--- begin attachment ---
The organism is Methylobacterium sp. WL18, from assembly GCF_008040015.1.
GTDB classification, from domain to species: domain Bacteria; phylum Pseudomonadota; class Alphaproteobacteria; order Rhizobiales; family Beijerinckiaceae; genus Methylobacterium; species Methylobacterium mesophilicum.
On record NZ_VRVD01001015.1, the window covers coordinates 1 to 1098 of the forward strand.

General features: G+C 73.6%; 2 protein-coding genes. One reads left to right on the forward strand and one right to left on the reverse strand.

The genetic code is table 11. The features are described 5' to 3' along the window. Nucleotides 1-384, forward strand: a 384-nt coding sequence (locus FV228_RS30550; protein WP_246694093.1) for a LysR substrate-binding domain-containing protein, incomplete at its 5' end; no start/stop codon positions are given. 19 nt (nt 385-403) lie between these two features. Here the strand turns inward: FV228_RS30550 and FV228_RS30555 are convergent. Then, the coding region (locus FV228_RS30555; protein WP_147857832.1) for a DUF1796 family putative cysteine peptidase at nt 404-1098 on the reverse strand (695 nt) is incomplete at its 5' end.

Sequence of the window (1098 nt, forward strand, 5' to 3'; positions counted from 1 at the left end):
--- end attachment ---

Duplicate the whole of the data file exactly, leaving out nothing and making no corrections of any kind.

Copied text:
The organism is Methylobacterium sp. WL18, from assembly GCF_008040015.1.
GTDB classification, from domain to species: domain Bacteria; phylum Pseudomonadota; class Alphaproteobacteria; order Rhizobiales; family Beijerinckiaceae; genus Methylobacterium; species Methylobacterium mesophilicum.
On record NZ_VRVD01001015.1, the window covers coordinates 1 to 1098 of the forward strand.

General features: G+C 73.6%; 2 protein-coding genes. One reads left to right on the forward strand and one right to left on the reverse strand.

The genetic code is table 11. The features are described 5' to 3' along the window. Nucleotides 1-384, forward strand: a 384-nt coding sequence (locus FV228_RS30550; protein WP_246694093.1) for a LysR substrate-binding domain-containing protein, incomplete at its 5' end; no start/stop codon positions are given. 19 nt (nt 385-403) lie between these two features. Here the strand turns inward: FV228_RS30550 and FV228_RS30555 are convergent. Then, the coding region (locus FV228_RS30555; protein WP_147857832.1) for a DUF1796 family putative cysteine peptidase at nt 404-1098 on the reverse strand (695 nt) is incomplete at its 5' end.

Sequence of the window (1098 nt, forward strand, 5' to 3'; positions counted from 1 at the left end):